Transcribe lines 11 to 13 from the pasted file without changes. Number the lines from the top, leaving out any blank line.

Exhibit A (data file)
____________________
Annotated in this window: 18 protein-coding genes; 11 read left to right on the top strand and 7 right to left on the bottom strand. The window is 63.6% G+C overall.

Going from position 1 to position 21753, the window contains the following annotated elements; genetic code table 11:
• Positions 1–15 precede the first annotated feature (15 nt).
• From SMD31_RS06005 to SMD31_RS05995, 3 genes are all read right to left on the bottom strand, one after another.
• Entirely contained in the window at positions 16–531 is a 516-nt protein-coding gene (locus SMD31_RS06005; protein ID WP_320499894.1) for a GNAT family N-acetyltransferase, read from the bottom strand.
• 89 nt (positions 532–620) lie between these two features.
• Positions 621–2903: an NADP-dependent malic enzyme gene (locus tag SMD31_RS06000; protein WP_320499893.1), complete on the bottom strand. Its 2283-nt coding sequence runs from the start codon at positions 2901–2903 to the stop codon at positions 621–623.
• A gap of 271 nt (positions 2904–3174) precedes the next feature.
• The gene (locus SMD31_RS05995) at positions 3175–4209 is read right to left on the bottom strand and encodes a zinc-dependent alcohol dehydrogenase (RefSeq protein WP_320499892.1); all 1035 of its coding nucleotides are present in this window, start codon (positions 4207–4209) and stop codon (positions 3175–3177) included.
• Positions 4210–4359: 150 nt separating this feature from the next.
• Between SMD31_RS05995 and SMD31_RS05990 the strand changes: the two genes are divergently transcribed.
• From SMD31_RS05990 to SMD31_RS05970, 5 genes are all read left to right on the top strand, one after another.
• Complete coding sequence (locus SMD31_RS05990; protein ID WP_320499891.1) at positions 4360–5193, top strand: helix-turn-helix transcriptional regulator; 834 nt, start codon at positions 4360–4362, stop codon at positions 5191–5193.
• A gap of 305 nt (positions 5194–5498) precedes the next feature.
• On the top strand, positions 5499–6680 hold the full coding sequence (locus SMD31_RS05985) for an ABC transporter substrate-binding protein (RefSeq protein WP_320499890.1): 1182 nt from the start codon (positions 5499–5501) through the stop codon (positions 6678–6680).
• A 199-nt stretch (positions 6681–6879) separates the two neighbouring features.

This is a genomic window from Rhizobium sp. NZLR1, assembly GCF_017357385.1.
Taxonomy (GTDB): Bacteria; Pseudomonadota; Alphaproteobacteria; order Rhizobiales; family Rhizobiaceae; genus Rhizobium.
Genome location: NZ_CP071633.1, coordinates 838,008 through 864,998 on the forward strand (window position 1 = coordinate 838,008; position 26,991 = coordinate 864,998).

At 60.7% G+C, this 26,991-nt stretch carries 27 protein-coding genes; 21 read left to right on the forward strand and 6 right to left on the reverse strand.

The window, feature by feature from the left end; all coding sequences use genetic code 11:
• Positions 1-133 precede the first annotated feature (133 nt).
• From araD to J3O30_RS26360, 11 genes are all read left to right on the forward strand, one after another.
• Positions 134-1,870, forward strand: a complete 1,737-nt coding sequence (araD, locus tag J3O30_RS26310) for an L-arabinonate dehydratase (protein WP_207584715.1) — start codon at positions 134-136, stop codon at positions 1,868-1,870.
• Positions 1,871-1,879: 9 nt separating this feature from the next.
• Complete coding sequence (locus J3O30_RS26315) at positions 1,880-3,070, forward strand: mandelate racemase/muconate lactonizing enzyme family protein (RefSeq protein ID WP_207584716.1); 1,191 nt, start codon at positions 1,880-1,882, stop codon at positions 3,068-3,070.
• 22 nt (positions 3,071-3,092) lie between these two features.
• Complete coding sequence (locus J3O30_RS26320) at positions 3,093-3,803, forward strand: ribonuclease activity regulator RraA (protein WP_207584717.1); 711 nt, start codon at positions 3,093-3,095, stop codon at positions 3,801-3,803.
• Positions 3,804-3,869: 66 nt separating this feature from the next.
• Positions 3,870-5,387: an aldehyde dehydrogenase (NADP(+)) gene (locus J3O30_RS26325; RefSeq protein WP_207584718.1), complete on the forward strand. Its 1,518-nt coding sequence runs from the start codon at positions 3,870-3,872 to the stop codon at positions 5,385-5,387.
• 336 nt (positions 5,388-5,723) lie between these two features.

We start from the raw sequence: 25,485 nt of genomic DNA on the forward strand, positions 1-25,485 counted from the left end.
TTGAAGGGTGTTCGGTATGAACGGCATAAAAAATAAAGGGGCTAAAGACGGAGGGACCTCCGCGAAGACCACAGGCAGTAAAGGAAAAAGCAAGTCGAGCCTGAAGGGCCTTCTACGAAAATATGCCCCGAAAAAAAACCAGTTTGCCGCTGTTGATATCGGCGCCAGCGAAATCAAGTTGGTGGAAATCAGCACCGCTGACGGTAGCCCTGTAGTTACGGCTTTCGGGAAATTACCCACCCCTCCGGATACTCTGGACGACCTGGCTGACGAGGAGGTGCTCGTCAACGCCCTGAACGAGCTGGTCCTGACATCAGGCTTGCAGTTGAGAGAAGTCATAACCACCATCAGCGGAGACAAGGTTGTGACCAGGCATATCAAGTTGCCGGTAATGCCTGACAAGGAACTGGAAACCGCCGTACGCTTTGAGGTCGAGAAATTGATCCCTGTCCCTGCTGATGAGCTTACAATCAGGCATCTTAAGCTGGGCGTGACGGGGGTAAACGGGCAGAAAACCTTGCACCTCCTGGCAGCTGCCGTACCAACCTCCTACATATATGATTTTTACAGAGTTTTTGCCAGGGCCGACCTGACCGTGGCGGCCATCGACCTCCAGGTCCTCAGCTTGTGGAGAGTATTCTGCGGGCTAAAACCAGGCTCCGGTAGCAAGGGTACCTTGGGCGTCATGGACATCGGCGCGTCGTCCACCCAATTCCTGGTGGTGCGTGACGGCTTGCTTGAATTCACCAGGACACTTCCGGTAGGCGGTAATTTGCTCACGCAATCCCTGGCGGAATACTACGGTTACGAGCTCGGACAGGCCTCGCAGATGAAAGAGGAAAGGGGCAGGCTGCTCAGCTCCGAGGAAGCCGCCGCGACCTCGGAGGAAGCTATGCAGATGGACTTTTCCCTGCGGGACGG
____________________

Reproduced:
• Between SMD31_RS05995 and SMD31_RS05990 the strand changes: the two genes are divergently transcribed.
• From SMD31_RS05990 to SMD31_RS05970, 5 genes are all read left to right on the top strand, one after another.
• Complete coding sequence (locus SMD31_RS05990; protein ID WP_320499891.1) at positions 4360–5193, top strand: helix-turn-helix transcriptional regulator; 834 nt, start codon at positions 4360–4362, stop codon at positions 5191–5193.